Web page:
Effective Co-Parenting

Categories: Children, Divorce, Parenting, and Transitions / Change.

I’ve worked with several families that bring in their child because he or she is not adjusting well to the parents’ divorce.  Most often, the child is doing fine in reality and the parents are the ones who aren’t adjusting well!  Just because the parents have divorced doesn’t mean they don’t have to get along.  They actually have to get along better now than they ever have before – for the sake of the children!  Here is a simple guideline for parents who are having a difficult time talking to each other about their co-parenting relationship.  This is a practical alternative to talking and should be used when talking face to face or on the phone is impossible due to hostility and ongoing unresolved issues from the failed marriage.

The Co-Parenting Email

Suggested Use: Once a week, or prior-to and following a transition in custody

  • Summary of life since the last transition:
    • What’s been going well with each child?
    • What’s been challenging for each child?
  • School Issues:
    • What projects are coming up?
    • What are latest concerns regarding grades, school behavior, attitude issues, etc.
    • Share database logins, communications with teachers, reports, etc.
  • Activities and plans:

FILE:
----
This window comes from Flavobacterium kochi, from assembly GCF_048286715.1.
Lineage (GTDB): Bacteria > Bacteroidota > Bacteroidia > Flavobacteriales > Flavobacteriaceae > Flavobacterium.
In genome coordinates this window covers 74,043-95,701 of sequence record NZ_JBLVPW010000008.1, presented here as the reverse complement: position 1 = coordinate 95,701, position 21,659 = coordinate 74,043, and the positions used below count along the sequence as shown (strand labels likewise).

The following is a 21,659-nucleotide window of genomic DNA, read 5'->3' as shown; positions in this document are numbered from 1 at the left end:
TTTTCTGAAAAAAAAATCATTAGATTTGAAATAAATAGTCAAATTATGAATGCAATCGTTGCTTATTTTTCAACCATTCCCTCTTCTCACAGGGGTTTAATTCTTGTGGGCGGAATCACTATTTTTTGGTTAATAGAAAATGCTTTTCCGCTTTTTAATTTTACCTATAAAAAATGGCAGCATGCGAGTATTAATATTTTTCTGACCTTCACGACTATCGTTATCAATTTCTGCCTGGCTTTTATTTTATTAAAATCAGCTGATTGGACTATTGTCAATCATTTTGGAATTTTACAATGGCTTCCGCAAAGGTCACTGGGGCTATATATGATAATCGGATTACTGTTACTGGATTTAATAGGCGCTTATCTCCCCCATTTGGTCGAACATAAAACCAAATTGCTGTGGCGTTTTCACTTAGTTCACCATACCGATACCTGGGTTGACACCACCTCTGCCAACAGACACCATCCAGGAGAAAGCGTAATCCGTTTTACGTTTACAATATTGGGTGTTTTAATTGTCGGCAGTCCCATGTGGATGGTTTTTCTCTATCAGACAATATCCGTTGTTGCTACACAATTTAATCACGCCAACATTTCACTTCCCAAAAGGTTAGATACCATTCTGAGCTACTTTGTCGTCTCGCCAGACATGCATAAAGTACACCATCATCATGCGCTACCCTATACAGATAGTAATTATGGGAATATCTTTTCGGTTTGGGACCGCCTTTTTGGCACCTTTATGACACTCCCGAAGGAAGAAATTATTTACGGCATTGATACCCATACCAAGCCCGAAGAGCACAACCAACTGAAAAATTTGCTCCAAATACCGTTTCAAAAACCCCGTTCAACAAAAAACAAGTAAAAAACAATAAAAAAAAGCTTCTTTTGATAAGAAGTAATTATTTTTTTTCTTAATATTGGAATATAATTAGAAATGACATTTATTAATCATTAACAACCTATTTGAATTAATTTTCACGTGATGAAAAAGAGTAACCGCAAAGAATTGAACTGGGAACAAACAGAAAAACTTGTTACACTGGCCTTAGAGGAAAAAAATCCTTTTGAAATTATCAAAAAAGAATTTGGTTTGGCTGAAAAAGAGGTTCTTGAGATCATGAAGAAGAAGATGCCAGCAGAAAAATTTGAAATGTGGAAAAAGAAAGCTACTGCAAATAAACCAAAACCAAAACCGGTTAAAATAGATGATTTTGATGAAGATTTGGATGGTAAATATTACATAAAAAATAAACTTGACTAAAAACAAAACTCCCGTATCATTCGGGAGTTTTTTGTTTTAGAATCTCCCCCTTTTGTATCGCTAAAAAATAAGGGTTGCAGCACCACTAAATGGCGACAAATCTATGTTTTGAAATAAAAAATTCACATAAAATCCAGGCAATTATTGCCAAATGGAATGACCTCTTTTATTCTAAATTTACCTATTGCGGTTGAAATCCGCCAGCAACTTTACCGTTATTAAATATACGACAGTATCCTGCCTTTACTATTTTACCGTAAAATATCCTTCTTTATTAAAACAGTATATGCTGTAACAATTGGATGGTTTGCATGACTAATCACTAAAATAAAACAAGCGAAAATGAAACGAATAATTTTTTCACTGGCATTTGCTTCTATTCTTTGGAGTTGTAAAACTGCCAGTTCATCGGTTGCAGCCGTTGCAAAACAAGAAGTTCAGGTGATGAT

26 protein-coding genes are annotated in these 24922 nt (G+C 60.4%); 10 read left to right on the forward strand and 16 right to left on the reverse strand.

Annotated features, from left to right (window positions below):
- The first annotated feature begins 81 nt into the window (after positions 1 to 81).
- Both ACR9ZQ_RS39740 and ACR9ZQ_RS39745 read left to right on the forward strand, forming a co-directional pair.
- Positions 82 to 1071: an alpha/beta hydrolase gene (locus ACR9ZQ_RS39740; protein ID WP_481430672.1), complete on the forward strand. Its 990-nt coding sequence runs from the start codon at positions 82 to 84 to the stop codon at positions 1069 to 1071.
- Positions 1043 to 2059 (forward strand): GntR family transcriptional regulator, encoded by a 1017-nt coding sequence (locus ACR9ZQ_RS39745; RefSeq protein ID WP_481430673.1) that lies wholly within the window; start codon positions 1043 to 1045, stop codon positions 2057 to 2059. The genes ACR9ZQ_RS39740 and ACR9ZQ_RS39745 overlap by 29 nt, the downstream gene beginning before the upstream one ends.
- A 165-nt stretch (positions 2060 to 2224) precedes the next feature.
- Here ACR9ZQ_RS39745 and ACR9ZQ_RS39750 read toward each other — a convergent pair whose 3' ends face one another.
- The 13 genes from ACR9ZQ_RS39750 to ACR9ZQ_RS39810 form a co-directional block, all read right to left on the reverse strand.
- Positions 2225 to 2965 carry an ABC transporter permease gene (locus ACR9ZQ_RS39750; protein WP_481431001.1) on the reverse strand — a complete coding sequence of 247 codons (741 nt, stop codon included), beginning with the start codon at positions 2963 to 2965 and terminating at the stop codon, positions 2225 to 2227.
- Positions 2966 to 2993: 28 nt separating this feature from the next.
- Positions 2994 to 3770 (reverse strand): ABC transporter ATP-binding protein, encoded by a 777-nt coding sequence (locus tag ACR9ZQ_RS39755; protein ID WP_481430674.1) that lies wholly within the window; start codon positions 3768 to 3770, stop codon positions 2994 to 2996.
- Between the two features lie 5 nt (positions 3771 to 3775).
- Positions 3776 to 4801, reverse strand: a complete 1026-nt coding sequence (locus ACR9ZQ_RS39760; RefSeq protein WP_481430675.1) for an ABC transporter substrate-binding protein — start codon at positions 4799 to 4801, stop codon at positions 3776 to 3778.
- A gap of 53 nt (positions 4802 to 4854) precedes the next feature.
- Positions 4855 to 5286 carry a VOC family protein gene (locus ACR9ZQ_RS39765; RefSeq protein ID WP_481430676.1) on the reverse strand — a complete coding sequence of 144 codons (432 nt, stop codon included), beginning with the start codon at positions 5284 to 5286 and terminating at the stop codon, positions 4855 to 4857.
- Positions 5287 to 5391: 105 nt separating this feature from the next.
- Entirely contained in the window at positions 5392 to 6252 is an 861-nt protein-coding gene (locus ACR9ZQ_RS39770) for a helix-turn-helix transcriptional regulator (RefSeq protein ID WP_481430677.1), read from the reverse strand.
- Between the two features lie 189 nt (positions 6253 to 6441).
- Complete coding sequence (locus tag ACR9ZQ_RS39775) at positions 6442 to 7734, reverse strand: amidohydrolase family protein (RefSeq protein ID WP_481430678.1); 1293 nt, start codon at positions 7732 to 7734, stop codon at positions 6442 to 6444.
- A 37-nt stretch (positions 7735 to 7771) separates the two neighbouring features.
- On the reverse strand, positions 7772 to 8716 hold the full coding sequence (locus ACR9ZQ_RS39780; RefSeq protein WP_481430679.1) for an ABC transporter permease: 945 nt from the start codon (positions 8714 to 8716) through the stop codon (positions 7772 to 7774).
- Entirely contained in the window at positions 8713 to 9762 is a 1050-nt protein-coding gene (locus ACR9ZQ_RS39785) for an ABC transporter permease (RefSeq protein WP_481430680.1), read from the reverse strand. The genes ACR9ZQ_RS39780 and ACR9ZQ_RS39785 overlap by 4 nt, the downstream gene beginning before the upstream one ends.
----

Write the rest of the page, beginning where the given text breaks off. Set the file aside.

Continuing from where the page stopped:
• What are the activities for each child currently?
    • Coordinating logistics on which parent will be at which event for which child.
  • Scheduling – Birthdays, holidays, vacations, etc. for the upcoming month, quarter, etc.
  • Caretaking and health-
    • What are their current needs?
    • Address physical, emotional, spiritual, social health issues.
  • Behavior –
    • Discipline issues and how they are being handled.
    • How each parent handles discipline differently (not wrong, just different), sharing “what works”, etc.

How to avoid the same old traps that got you in your marriage from ruining the co-parent relationship:

  • Respect the co-parent as this is in the best interest of your children.
  • Stay in the present and future
  • Keep away from bad memories & history
  • No venting of emotions
  • No “zingers” or deviations from agreed-upon agenda
  • You cannot blame anyone else for your own choices, feelings, or thoughts.  So don’t do it.
  • Do NOT characterize or accuse each other of bad parenting.  If you have concerns about what is going on at the other parent’s home.  Address it in this way:
    • I have heard/it’s been reported to me that ____________ is going on at your house.  My concern about it is ________________.
    • Respectfully consider each other’s concerns regarding the children.
    • Stay away from accusing unless you have certain facts.  STICK WITH THE FACTS and how they relate to co-parenting.

Source:  The co-parenting survival guide: letting go of conflict after a difficult divorce

by Elizabeth S. Thayer, Elizabeth Thayer, Jeffrey Zimmerman

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